The Welsh

The Anglo-Saxons did not settle in the land of the West Britons, although by 607 they had cut it off from the other Celtic lands to the North.

They called this land Wales. In about 784, the Saxon king, Offa, built a massive wall of earth along the border as a defence against Welsh attacks. Offa’s Dyke still stands today.

Crosses on early Welsh churches were beautifully carved from stone.

During the early Middle Ages, Wales was made up of several smaller kingdoms, each with its own ruler. These rulers were constantly fighting each other, trying to conquer the rest of Wales.

 

Wales and Cornwall had been centres of Christianity since Roman times.

A Welsh priest called St David, who lived from 520 to 601, built new churches across the land.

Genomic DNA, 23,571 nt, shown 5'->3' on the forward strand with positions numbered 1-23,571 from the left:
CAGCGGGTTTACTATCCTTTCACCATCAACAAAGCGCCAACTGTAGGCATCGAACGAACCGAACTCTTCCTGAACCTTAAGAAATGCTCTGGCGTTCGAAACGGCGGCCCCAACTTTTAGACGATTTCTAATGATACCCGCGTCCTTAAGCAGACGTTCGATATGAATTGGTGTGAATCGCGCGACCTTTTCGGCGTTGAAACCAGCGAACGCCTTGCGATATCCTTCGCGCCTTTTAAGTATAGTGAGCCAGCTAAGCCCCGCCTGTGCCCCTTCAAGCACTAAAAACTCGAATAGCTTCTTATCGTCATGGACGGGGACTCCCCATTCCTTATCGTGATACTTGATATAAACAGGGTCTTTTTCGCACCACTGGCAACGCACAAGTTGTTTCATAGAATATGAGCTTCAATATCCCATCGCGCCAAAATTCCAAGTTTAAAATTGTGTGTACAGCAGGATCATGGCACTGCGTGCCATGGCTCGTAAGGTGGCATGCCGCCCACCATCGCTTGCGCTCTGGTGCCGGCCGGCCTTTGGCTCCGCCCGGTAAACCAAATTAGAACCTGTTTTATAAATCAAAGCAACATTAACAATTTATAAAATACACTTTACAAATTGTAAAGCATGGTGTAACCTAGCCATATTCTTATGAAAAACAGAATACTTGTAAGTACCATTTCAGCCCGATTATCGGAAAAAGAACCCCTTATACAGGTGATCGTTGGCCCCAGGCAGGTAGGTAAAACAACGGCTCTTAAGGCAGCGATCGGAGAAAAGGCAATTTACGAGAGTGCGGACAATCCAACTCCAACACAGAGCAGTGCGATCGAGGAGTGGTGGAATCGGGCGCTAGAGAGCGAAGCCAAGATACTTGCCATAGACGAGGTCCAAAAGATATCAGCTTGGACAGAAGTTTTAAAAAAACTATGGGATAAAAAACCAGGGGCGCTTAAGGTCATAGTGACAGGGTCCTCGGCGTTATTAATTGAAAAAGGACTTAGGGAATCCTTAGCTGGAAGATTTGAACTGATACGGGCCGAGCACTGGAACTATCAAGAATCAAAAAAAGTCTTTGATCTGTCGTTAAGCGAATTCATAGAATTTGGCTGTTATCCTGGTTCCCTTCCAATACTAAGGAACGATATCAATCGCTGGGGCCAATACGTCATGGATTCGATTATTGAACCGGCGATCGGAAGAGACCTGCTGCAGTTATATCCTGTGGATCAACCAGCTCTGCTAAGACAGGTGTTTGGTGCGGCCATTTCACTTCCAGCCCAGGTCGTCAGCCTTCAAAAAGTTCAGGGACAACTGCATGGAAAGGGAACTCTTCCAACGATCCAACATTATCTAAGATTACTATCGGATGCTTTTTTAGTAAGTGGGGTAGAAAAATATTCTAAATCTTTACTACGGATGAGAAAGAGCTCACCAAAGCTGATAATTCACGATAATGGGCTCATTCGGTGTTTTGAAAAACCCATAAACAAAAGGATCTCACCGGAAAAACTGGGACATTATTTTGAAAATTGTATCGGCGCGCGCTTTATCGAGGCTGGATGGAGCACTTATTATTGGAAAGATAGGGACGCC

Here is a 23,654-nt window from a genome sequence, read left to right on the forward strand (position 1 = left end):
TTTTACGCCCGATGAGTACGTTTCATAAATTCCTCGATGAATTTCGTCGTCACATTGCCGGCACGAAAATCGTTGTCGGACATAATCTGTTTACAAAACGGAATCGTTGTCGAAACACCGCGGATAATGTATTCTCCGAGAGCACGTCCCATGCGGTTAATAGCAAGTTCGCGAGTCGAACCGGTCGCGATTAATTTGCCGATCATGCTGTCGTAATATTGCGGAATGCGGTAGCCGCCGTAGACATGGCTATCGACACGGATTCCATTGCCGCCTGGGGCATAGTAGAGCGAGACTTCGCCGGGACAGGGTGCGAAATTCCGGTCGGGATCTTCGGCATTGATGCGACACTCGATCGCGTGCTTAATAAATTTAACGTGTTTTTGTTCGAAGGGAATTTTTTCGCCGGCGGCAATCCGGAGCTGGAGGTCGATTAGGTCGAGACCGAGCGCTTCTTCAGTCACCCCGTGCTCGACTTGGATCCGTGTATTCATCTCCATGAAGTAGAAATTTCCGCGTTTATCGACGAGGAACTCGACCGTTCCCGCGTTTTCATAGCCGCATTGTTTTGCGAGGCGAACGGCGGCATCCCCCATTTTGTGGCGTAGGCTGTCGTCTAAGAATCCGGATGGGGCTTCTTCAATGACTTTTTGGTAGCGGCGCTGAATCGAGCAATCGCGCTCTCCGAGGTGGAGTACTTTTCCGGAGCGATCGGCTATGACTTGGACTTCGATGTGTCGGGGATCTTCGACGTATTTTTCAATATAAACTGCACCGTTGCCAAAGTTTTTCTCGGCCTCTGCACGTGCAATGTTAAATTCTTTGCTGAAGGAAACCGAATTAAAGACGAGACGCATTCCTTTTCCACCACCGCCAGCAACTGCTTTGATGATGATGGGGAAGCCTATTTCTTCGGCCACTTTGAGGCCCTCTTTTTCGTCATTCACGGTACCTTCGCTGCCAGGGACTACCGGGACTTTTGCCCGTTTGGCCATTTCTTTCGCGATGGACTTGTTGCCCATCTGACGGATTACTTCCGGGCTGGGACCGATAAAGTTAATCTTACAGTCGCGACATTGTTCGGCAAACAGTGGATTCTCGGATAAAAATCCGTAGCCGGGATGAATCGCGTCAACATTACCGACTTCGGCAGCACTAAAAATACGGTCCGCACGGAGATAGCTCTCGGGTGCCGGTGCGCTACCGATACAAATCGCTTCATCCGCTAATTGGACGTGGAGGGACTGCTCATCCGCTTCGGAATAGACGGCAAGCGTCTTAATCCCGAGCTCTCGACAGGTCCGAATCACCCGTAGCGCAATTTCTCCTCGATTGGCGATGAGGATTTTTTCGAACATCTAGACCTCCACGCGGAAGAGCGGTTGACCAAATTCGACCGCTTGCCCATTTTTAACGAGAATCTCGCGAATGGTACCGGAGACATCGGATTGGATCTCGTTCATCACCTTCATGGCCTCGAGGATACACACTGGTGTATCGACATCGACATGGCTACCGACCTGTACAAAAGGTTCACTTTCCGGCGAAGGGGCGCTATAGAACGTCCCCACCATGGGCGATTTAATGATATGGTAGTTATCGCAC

Llywelyn the Great came to rule Gwynedd in 1194.

He was a wise and strong ruler. He married Joan, the daughter of king John of England, but the two men became bitter enemies.

Welsh warriors patrolled the lands to the wet of Offa’s Dyke. They sometimes raided parts of England for cattle and slaves.

The stone head is said to be a sculpture of Llwelyn the Great.

 

Llywelyn ap Gruffudd united all of Wales under his rule.

He fought a long war against the English and was killed near Cilmeri in 1282. The English now ruled Wales. King Edward I declared that in future the eldest son of the English king would be the Prince of Wales.

 

I DON’T BELIEVE IT!

Legend says that on I March 640 St David was at a battle between Christian soldiers from Wales and the non-Christian Saxons. St David told his men to wear leeks in their caps to show which side they were on. The leek is still an emblem of Wales today

 

 

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